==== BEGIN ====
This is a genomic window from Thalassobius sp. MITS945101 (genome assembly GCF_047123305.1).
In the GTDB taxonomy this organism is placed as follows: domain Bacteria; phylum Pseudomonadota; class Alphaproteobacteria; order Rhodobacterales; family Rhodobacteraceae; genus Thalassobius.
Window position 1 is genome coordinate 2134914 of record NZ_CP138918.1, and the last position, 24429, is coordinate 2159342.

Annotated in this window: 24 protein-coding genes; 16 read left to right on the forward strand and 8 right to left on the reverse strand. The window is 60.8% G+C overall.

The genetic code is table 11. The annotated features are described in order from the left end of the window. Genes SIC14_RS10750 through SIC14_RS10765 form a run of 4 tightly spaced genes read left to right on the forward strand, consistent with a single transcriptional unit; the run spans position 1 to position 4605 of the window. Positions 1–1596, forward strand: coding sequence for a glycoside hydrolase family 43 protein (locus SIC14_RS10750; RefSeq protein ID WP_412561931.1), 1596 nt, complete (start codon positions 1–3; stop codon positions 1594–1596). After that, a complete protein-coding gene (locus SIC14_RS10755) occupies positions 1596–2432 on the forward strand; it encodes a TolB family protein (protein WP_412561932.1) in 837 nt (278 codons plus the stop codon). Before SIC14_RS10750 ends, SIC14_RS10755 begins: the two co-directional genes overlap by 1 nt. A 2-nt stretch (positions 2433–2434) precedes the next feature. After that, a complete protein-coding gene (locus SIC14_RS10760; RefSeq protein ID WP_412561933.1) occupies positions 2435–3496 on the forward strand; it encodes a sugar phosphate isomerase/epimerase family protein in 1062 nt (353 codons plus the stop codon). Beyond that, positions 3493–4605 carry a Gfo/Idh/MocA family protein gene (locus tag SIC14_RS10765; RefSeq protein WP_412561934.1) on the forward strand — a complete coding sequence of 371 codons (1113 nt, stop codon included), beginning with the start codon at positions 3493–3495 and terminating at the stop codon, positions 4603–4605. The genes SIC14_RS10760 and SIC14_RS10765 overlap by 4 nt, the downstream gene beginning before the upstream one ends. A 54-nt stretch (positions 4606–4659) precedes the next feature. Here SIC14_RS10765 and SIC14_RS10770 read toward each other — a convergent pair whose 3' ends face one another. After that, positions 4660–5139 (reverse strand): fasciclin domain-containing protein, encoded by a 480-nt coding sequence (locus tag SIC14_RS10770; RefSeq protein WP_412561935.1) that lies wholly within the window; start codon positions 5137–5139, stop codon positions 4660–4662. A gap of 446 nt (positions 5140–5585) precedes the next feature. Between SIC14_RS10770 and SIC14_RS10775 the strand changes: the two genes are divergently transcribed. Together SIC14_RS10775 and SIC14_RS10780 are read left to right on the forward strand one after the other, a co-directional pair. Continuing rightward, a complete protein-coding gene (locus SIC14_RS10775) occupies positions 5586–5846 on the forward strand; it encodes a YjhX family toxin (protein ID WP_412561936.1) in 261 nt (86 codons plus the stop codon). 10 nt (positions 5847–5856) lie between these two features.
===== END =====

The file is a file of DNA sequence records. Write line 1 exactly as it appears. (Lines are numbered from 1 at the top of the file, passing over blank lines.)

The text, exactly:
This is a genomic window from Thalassobius sp. MITS945101 (genome assembly GCF_047123305.1).